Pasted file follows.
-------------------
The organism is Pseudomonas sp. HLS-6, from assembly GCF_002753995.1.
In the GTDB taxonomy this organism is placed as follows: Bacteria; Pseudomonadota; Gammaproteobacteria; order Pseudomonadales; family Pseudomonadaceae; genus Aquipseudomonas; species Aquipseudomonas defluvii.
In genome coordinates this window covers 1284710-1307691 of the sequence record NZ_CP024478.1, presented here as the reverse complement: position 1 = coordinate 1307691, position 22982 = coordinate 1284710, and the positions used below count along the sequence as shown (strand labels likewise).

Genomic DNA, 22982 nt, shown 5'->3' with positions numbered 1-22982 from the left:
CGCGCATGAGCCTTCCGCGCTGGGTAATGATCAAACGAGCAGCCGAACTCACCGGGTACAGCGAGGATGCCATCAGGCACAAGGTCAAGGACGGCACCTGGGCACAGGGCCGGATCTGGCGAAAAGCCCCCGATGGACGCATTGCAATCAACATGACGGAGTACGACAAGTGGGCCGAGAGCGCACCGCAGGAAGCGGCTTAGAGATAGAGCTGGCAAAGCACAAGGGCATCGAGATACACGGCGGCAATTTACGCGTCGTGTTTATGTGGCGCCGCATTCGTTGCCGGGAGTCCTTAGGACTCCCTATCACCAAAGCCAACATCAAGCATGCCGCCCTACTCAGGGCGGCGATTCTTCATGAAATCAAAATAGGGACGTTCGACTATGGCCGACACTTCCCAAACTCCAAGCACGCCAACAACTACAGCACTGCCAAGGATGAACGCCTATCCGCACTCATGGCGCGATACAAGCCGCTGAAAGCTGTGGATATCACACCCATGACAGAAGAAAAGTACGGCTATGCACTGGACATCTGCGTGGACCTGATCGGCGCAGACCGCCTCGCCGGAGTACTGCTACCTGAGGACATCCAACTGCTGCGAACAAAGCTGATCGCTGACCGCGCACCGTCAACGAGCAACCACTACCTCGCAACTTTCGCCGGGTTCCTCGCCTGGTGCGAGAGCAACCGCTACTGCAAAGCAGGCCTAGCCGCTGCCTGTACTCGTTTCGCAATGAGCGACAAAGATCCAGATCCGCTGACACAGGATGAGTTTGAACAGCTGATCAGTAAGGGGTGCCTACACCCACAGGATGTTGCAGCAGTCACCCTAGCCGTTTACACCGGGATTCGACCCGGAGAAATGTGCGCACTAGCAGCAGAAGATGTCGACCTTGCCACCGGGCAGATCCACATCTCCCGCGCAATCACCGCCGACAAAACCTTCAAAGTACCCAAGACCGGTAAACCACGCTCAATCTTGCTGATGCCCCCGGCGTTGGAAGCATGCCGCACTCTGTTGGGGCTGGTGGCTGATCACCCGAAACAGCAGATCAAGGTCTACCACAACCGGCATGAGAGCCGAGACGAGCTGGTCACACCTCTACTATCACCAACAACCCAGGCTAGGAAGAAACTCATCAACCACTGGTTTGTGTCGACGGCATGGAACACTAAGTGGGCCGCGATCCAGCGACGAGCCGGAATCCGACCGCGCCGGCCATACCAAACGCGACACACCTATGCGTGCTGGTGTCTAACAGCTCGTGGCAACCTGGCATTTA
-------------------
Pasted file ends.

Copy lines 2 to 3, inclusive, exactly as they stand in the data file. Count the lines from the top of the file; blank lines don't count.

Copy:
In the GTDB taxonomy this organism is placed as follows: Bacteria; Pseudomonadota; Gammaproteobacteria; order Pseudomonadales; family Pseudomonadaceae; genus Aquipseudomonas; species Aquipseudomonas defluvii.
In genome coordinates this window covers 1284710-1307691 of the sequence record NZ_CP024478.1, presented here as the reverse complement: position 1 = coordinate 1307691, position 22982 = coordinate 1284710, and the positions used below count along the sequence as shown (strand labels likewise).